Legislators Looking at Incentives to Lure Veterinarians to Rural Areas

With fewer veterinarian students choosing to move to rural areas or work with large animals, Oklahoma lawmakers are taking a look at initiatives that could lure graduates in those directions.

Proposals considered by the House Agriculture and Rural Development Committee include helping veterinarians who move to rural areas repay student loans and gain low-interest loans to establish large-animal practices.

"These large-animal veterinarians are needed to maintain healthy food-supply animals so all Oklahomans can have safe milk, wheat, and meat to eat," said Rep. Don Armes, R-Faxon, who is leading a legislative study.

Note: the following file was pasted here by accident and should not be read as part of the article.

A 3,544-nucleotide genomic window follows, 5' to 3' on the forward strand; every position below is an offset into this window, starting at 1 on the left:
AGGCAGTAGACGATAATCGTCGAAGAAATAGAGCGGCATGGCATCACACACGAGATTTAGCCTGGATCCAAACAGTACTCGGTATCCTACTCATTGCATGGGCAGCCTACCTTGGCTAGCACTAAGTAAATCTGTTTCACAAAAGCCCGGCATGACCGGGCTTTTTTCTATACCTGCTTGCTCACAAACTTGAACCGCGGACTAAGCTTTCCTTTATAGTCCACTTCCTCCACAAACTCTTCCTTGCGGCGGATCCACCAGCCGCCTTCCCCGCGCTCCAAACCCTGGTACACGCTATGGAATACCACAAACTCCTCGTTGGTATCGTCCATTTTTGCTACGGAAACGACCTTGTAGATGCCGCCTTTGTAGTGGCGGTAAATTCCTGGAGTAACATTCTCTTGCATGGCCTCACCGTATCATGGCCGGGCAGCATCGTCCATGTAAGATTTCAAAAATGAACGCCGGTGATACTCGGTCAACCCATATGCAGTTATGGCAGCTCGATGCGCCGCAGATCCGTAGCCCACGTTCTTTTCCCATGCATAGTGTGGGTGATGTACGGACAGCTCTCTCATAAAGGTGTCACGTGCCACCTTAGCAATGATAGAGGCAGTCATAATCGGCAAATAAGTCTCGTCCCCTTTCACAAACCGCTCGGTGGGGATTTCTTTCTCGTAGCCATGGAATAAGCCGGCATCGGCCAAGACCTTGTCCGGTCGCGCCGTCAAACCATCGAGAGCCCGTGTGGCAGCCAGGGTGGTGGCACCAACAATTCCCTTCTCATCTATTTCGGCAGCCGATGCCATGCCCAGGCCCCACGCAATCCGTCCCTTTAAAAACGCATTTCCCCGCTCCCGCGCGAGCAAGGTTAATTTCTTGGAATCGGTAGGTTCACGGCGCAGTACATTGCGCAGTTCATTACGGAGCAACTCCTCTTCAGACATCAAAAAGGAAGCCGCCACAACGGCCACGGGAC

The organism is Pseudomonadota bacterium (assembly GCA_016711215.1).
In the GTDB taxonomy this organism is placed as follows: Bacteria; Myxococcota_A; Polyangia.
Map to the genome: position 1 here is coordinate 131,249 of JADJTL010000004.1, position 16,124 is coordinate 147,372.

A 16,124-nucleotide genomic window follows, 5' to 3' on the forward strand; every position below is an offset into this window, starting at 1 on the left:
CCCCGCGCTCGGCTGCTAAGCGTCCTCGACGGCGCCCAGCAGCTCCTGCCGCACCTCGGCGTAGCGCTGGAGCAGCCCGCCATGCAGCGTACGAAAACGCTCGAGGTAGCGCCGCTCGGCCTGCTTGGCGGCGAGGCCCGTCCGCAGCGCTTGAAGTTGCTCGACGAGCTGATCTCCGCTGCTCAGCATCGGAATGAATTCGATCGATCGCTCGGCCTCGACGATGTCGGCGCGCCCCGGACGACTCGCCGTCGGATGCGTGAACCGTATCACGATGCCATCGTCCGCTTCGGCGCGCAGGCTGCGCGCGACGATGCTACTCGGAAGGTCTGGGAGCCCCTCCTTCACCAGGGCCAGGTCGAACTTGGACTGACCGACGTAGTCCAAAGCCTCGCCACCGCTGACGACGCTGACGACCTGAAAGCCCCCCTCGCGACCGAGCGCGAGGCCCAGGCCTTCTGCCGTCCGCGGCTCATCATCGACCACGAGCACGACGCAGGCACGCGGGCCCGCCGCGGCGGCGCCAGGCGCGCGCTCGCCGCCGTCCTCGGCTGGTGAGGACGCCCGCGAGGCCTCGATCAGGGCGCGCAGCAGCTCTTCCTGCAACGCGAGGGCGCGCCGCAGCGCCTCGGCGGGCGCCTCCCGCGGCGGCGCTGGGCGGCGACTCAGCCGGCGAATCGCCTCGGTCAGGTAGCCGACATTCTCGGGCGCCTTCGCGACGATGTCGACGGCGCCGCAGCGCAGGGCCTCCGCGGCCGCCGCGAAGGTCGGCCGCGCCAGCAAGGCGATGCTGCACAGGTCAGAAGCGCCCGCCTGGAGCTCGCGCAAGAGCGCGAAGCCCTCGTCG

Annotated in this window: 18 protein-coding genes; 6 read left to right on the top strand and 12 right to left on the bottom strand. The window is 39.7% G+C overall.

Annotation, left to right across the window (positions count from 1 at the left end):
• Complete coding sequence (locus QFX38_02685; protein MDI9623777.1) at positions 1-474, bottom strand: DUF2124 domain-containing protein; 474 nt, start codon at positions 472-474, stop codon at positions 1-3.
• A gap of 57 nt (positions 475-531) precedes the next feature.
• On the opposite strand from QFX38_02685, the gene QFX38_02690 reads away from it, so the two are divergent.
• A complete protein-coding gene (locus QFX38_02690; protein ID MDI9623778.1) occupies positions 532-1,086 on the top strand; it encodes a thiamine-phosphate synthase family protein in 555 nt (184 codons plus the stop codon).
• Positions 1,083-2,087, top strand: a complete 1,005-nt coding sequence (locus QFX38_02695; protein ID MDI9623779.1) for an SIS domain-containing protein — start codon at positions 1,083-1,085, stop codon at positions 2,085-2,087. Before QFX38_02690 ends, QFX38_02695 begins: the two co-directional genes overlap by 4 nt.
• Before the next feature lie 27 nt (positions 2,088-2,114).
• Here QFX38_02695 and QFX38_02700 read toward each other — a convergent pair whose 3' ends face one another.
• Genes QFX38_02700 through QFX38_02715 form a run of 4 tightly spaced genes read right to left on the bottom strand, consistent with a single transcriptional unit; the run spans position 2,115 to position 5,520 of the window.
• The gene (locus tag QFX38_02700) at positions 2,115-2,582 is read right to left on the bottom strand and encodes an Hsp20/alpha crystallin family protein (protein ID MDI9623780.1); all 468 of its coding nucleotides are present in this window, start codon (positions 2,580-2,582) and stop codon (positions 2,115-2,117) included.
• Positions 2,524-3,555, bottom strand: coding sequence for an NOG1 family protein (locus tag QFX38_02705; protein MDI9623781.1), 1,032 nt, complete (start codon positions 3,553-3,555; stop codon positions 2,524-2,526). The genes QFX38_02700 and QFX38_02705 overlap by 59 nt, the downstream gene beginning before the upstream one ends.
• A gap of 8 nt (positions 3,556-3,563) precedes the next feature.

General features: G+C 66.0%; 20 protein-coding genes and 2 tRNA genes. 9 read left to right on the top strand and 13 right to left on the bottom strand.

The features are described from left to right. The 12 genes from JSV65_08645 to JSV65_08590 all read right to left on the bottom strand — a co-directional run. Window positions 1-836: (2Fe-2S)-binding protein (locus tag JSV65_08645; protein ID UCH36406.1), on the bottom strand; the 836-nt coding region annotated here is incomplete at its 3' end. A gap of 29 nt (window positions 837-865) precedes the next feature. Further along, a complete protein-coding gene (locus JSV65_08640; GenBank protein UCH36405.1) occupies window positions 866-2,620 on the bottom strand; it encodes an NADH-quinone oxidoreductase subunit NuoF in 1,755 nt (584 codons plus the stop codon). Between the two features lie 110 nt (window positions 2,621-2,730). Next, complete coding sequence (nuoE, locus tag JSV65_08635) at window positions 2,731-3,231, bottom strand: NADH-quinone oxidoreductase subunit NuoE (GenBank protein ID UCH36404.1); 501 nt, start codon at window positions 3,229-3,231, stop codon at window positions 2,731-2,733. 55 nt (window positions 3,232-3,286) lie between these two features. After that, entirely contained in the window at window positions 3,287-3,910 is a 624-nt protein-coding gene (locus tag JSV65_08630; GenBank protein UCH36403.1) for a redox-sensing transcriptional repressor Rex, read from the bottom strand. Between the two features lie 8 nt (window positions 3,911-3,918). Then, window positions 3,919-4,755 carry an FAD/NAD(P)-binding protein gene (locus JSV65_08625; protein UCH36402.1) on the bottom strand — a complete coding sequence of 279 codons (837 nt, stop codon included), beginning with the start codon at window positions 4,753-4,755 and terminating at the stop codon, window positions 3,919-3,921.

A decline in rural veterinarians and those who work with large animals is due in part to a greater number of women applying and enrolling in vet schools. Women tend to prefer working in small animal practices and live closer to urban areas, officials have found.

Neither men nor women want the long hours, on-call demands and geographic isolation that can make it hard for a spouse to find work, said Michael Lorenz, DVM, Dipl. ACVIM, dean of the Oklahoma State University College of Veterinary Medicine.

Of this year's OSU veterinary medicine graduates, nine of 24 men and four of 43 women accepted jobs working with large animals. That mirrors national trends, Lorenz said.

Student debt also plays a large role in graduates' decisions whether to practice in rural areas, he said. Most students are already carrying $70,000 in debt when they get out of school.

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The Associated Press


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